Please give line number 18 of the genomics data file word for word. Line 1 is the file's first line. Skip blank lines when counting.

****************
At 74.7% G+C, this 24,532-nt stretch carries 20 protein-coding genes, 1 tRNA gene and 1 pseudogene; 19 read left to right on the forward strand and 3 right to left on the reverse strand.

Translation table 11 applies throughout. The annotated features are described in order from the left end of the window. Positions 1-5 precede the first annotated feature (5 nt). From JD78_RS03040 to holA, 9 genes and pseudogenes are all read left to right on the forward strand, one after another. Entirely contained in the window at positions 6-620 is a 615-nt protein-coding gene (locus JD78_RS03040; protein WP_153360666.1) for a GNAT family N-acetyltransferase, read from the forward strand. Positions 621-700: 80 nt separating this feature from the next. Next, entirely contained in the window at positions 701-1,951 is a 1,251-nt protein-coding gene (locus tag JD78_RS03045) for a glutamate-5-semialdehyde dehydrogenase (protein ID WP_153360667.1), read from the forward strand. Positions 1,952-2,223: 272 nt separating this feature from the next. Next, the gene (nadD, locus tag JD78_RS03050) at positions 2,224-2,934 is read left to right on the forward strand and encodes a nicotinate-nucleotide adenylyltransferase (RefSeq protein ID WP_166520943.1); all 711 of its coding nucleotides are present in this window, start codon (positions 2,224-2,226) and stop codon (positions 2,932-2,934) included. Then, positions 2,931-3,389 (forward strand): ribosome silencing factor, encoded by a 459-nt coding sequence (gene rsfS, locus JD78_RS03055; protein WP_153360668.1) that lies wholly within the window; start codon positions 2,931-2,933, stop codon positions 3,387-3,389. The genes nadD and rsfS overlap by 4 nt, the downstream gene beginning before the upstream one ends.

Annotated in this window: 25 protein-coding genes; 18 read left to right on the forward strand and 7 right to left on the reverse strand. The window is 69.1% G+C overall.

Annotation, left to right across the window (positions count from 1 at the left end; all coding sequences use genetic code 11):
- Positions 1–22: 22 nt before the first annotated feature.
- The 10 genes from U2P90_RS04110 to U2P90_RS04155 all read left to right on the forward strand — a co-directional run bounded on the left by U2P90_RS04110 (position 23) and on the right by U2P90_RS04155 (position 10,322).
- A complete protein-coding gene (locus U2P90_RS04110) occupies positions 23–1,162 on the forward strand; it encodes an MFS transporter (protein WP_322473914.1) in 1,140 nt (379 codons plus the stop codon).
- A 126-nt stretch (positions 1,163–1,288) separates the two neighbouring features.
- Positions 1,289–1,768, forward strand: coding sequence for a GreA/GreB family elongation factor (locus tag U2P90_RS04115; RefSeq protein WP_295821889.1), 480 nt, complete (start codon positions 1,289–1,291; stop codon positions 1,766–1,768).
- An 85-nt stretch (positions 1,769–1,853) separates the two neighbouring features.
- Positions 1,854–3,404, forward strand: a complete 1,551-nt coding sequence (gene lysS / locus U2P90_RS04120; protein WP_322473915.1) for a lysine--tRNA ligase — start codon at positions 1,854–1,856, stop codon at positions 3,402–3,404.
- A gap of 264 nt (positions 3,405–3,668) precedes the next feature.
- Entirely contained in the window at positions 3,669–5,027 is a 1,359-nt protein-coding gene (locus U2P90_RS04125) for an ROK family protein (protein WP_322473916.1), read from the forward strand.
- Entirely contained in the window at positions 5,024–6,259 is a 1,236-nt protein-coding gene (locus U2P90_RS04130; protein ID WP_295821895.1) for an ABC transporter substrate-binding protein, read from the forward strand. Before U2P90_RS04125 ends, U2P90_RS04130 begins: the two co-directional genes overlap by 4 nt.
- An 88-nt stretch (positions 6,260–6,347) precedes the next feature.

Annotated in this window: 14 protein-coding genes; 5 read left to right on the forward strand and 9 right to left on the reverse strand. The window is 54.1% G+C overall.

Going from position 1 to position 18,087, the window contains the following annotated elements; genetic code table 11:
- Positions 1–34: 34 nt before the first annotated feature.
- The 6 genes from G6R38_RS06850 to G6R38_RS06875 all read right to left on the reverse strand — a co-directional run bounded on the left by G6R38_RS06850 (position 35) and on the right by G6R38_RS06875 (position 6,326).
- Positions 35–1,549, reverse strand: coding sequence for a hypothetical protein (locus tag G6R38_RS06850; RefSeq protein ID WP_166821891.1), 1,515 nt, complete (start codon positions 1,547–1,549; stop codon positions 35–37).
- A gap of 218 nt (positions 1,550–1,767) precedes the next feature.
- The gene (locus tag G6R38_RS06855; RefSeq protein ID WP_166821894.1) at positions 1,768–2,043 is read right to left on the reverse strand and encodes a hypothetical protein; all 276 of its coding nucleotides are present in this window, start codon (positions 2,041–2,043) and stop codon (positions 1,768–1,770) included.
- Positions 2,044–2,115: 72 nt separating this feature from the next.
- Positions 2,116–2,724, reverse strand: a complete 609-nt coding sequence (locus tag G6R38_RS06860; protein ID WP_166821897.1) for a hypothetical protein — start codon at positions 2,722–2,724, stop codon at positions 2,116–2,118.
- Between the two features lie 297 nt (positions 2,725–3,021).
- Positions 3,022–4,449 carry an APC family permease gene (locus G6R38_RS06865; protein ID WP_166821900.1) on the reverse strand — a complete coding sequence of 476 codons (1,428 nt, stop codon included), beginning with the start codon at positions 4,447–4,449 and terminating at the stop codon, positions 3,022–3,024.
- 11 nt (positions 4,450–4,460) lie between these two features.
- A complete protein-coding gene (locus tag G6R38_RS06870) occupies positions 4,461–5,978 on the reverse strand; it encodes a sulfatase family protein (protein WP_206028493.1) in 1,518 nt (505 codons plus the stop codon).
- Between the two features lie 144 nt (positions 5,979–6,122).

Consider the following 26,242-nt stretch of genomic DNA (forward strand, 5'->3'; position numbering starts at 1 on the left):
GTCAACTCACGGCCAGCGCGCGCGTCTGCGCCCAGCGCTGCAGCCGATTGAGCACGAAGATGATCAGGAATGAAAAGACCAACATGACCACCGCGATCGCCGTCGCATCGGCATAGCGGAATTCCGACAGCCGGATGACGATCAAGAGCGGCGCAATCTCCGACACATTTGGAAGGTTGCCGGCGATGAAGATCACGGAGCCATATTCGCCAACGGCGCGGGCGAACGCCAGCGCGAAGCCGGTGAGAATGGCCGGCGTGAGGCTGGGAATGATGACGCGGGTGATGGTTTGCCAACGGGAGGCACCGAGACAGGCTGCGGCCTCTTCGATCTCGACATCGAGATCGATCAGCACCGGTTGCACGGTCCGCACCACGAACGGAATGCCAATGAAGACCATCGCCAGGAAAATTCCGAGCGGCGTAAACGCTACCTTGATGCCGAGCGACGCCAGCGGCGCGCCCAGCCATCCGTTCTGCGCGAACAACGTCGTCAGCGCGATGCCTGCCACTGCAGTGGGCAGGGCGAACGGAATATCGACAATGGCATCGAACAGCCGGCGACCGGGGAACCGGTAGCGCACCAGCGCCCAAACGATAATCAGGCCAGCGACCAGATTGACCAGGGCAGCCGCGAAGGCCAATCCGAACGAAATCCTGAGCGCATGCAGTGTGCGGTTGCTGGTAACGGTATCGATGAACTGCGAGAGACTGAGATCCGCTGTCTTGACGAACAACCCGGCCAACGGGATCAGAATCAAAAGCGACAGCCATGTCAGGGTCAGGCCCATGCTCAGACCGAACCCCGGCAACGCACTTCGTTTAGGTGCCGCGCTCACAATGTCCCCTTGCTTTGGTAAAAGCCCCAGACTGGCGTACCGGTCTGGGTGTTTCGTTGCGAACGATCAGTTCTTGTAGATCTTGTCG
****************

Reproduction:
- Positions 1–34: 34 nt before the first annotated feature.